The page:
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Do social networks do away with the need for synchronous beer consumption?
When I was 8, plastics were becoming ubiquitous. So saying ‘this is a nice plastic model refreshment kiosk, but so far it has defied all our attempts to get it to make plastic tea’ was a good enough joke for the Model Railway Constructor, avidly read by schoolboys of the 1960s.
How times have changed.
Now the threat to use of tea and coffee (and beer) for social purposes comes not from plastic but from web 2.0. Does social networking, in which people drink refreshments asynchronously in front of their own screens, do away with the lubricating effects of jointly consuming caffeine and alcohol in getting things done?
This topic came up this week when I was discussing with long-time friend Dr Bill Lucas of MIT a study he and colleagues have published this year on what makes for successful university / industry interactions*. This is the first academic study to look beyond the ‘output’ of the project to the ‘impact’ of the work on the sponsoring company. With more and more companies using university collaboration to bolster their innovation, the results are also important and more generally applicable.
The conclusions of the work are most informative: whilst 50% of projects studied had a major ‘outcome’, only 40% of these were exploited in a way which produced significant impact, so understanding what produces ‘impact’ needs to be understood. According to Bill and his coResearchers, there are seven things to get right:
1. Define the project’s strategic context as part of the selection process
2. Select boundary spanning project managers
3. Share with the university team the vision of how the collaboration can help the company
4. Invest in long term relationships
5. Establish strong communication linkage with the university team
6. Build broad awareness of the project within the company
7. Support the work internally both during the contract and after, until the research can be exploited
How, we wondered, would this be affected by increasingly ubiquitous social networks?
Initially we felt not a lot, and that you’d still need to spend the time on the face to face interaction, formal and informal, which makes the above happen.
However, there were several ways in which social networks would potentially help:
1. Social networks make it easier to find boundary spanners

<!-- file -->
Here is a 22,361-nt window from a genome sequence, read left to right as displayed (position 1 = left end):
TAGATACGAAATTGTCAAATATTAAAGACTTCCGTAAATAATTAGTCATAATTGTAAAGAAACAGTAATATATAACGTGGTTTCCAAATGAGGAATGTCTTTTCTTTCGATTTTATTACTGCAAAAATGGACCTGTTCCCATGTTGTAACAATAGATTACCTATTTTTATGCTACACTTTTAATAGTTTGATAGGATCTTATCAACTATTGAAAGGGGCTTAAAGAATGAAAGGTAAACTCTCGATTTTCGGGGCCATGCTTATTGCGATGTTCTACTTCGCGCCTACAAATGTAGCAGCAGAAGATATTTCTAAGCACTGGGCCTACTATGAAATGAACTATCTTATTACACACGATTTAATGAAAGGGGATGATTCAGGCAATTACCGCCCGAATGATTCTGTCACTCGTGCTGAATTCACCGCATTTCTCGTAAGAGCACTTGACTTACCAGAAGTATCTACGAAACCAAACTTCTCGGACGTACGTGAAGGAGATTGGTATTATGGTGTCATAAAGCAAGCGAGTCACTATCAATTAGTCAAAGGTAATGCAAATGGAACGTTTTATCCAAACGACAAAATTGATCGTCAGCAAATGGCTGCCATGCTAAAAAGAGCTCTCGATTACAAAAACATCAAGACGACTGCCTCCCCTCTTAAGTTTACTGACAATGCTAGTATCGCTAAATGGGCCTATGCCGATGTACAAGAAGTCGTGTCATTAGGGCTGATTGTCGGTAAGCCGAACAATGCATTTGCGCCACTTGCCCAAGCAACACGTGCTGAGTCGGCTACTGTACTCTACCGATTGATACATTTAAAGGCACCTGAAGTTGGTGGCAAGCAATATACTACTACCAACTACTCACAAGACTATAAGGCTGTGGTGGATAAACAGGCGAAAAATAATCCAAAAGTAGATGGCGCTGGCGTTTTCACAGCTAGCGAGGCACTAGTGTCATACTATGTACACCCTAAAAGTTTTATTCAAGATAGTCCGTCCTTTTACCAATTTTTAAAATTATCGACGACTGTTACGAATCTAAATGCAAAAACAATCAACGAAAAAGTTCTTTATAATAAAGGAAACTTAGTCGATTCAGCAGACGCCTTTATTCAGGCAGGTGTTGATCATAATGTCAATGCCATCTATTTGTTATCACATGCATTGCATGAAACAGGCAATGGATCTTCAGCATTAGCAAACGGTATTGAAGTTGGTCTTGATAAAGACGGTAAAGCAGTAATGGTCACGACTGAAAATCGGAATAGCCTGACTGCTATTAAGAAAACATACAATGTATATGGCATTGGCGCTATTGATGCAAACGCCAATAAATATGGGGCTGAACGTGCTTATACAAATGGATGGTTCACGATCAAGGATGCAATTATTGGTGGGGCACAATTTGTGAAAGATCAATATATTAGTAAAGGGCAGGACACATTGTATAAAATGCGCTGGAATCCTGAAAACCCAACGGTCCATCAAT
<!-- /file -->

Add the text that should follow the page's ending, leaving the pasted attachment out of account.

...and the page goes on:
The people who have the contacts and abilities to interact widely across the business are, surprisingly, often not known to management. Yet these people are critical to managing the interface between a complex organisation and a project. Social networking and social network analysis in particular can make them more visible.
2. Social networks between the company and the university can make it easier to maintain contact ‘before, during and after’
Since the impact of university collaboration often takes place sometime after, maintained contact of those people involved when perhaps the funding has stopped could be a major benefit. Social networks also easily support the development of long term relationships.
3. Social networks within the company can make it easier to raise awareness of the project
The kind of broad awareness needed can surely be supported by social networks, which inevitably involved wide numbers of people
Intriguingly the study also identifies five things that don’t affect a collaboration’s impact
1. The presence of an executive champion
2. Geographic proximity
3. Overall project cost
4. Whether the research is basic, applied, or advanced
5. The location of the project manager
Colocation is an interesting one – what matters is the desire to meet face to face, and a block is as big as barrier as an ocean if you don’t make the effort.
And to make the project a success in the eyes of the sponsors, linkages several months or even years after it ‘finished’ can be important. The organisation needs a memory to make this work, and the memory is usually the project manager.
These support the idea that what matters is the relationship and trust developed, and that communications tools can all play their part in making this easier, but cannot create it of themselves. The conclusion that an executive champion is not significant is a most interesting one – it is related to the idea that major impact depends on significant knowledge dissemination at the levels of people who can actually use the output. This is another area where social networking can helpfully contribute.
So, synchronous and co-located consumption of tea and beer still have a key role in getting collaborations to work. But in the era of social networking, they will be increasingly supported by other tools.
(*) ‘Best Practices for Industry-University collaboration; Julio A. Pertuze, Edward S, Calder, Edward M. Greitzner and William A. Lucas; MIT Sloan Management Review Summer 2010 Vol 51 no 4